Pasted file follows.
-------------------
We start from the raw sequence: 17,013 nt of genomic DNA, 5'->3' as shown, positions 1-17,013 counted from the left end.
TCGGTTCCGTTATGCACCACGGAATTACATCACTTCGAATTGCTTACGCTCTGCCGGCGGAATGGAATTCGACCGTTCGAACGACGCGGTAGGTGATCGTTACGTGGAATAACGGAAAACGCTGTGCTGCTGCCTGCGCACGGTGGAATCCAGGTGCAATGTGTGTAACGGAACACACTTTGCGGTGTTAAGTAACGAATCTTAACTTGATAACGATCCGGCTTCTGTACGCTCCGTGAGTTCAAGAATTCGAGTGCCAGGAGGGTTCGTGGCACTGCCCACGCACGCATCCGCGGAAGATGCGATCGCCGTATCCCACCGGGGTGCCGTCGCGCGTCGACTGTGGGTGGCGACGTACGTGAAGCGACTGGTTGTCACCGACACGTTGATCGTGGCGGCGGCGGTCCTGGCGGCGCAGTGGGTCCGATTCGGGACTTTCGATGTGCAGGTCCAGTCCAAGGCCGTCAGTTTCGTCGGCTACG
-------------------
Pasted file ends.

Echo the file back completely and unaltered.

We start from the raw sequence: 17,013 nt of genomic DNA, 5'->3' as shown, positions 1-17,013 counted from the left end.
TCGGTTCCGTTATGCACCACGGAATTACATCACTTCGAATTGCTTACGCTCTGCCGGCGGAATGGAATTCGACCGTTCGAACGACGCGGTAGGTGATCGTTACGTGGAATAACGGAAAACGCTGTGCTGCTGCCTGCGCACGGTGGAATCCAGGTGCAATGTGTGTAACGGAACACACTTTGCGGTGTTAAGTAACGAATCTTAACTTGATAACGATCCGGCTTCTGTACGCTCCGTGAGTTCAAGAATTCGAGTGCCAGGAGGGTTCGTGGCACTGCCCACGCACGCATCCGCGGAAGATGCGATCGCCGTATCCCACCGGGGTGCCGTCGCGCGTCGACTGTGGGTGGCGACGTACGTGAAGCGACTGGTTGTCACCGACACGTTGATCGTGGCGGCGGCGGTCCTGGCGGCGCAGTGGGTCCGATTCGGGACTTTCGATGTGCAGGTCCAGTCCAAGGCCGTCAGTTTCGTCGGCTACG